http://www.engraver1.com/erase2/kidding.jpg

Myk Rian
12-31-2015, 6:37 PM
Similar instance at Ford Credit in Dearborn. They disconnected the UPS in the South room for maintenance, which also incorporated some welding.
Well, they forgot to put the smoke/fire alarm in bypass. The welding smoke shut the entire 75,000 sf server room down. It's a good thing I was in there, as nobody noticed it. When I told them all the servers died, they looked like a bunch of scared rats running around trying to get things back up and running.

Chris Hachet
01-01-2016, 11:55 AM
One hundred percent the electricians fault.

glenn bradley
01-01-2016, 12:08 PM
If they deviated from the change script (MOP, CCD, whatever your term) approved by the data center manager, then it is the electrician's fault. If they followed the approved script, it is the data center manger's responsibility. The DC manager doesn't have to be an electrician but, he/she should vet any process recommended with at least two qualified sources. If you are not diligent, you pay the price. Welcome to today's version of data centers; generally sloppy, poorly managed and undeservedly immodest; but, that's just one darn fool's opinion :).

Jason Roehl
01-02-2016, 9:46 AM
Hmm...that makes my recent (mis)adventure of shutting off a breaker that powered a UPS in a courtroom--to which the court recorder's computer was attached--seem pretty benign. The UPS kept the computer up just long enough for the hearing to begin... Thankfully the judge seems to have gotten over it, but the look on her face definitely went downhill the longer it took for that computer to boot back up.

Ryan Mooney
01-02-2016, 12:51 PM
The purpose of post-mortems is not to assign blame, the purpose is to ascertain which part of the process was lacking and how to fix it. Assigning blame leads to scapegoating which is a poor remediation strategy (having said that while one oops is education perhaps well paid for repeated oops of the same variety and willfully bypassing MOPs is grounds for goodbye).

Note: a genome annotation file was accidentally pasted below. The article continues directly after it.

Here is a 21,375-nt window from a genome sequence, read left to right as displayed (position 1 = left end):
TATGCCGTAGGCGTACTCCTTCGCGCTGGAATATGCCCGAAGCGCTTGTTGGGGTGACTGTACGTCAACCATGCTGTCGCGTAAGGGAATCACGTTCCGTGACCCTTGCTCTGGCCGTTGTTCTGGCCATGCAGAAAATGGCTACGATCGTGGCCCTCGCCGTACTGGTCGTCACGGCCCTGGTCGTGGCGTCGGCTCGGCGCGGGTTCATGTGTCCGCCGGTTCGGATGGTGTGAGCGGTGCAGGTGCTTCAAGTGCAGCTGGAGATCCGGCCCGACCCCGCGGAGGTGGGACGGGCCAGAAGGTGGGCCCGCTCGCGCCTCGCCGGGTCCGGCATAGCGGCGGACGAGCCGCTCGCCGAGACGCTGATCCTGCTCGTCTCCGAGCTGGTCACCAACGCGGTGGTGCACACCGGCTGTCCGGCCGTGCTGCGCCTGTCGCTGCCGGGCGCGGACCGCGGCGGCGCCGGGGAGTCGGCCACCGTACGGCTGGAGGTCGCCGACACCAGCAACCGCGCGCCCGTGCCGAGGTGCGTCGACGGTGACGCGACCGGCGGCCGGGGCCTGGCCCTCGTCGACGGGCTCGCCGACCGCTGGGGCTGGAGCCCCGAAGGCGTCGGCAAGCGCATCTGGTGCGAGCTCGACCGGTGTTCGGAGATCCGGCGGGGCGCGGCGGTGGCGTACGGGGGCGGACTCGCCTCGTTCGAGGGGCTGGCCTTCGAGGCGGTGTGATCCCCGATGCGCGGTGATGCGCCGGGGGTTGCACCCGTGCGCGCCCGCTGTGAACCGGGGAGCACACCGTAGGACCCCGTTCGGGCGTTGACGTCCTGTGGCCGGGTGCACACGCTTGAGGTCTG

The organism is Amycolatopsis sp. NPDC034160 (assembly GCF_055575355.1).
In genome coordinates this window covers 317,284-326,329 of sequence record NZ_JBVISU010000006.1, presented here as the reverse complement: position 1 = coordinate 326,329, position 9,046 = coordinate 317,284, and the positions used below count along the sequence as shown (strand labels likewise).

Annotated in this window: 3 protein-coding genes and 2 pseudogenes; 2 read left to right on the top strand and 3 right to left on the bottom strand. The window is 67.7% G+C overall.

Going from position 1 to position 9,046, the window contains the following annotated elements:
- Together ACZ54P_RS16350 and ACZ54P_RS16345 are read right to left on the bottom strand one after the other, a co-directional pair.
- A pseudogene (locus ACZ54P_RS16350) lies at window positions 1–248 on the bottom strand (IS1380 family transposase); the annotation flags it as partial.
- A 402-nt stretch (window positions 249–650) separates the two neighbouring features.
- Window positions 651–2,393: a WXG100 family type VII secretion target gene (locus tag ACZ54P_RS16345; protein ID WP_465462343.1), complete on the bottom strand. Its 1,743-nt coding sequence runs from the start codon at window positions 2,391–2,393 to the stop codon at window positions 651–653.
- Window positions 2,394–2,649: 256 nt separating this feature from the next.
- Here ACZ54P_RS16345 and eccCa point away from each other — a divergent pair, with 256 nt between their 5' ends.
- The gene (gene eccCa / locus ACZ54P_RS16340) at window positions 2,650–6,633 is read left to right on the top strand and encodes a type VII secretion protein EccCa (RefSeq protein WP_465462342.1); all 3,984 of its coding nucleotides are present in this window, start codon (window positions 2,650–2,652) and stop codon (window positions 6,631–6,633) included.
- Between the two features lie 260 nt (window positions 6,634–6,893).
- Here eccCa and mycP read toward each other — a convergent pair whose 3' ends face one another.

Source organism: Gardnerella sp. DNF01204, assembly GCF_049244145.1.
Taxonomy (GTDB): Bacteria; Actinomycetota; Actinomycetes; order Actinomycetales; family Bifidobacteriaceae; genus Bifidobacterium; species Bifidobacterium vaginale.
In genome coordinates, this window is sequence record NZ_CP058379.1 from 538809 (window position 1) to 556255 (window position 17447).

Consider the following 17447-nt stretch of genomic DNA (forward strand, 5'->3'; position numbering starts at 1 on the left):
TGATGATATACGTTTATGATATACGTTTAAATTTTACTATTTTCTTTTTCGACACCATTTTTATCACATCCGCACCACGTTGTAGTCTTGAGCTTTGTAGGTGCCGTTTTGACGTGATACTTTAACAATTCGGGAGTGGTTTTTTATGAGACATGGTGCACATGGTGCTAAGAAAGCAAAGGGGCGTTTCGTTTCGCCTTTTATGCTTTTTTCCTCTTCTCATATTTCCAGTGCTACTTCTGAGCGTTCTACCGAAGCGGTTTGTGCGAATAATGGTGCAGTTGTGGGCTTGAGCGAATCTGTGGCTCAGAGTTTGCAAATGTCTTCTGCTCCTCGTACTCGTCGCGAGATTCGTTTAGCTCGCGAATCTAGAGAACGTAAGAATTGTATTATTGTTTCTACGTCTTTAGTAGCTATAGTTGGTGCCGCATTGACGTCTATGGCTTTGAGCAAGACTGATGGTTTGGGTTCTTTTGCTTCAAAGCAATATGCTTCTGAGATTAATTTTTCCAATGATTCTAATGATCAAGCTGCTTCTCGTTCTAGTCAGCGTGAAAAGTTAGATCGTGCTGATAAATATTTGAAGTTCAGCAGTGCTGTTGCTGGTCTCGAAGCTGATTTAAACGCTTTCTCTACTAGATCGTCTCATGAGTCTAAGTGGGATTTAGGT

Having said that I half agree with Glenn, if they followed the MOP (/CCD/whatever) the MOP was defective. However imho even when the MOP is defective people are still expected to have good sense and recognize deficiencies in the MOP and take on site corrective action otherwise you end up with the same problem of truckers following GPS's past "one way, to narrow" signs. People blindly following MOPs without thinking about the actual situation frustrate me to no end (yes I know the MOP said that, you're still an idiot).

Brian Elfert
01-03-2016, 6:08 PM
Our big centralized UPS my employer used to have failed one day and automatically went into bypass mode. One of our in-house electricians looked at it and decided to switch power back to the UPS even though nothing had been fixed on the UPS. As soon as he switched back to UPS power the entire data center went dark because the UPS was not supplying any power due to an internal failure.

The trend today is to use multiple smaller UPS units instead of one huge one like we used to have. Most data centers will feed everything with power from two UPS systems for further redundancy.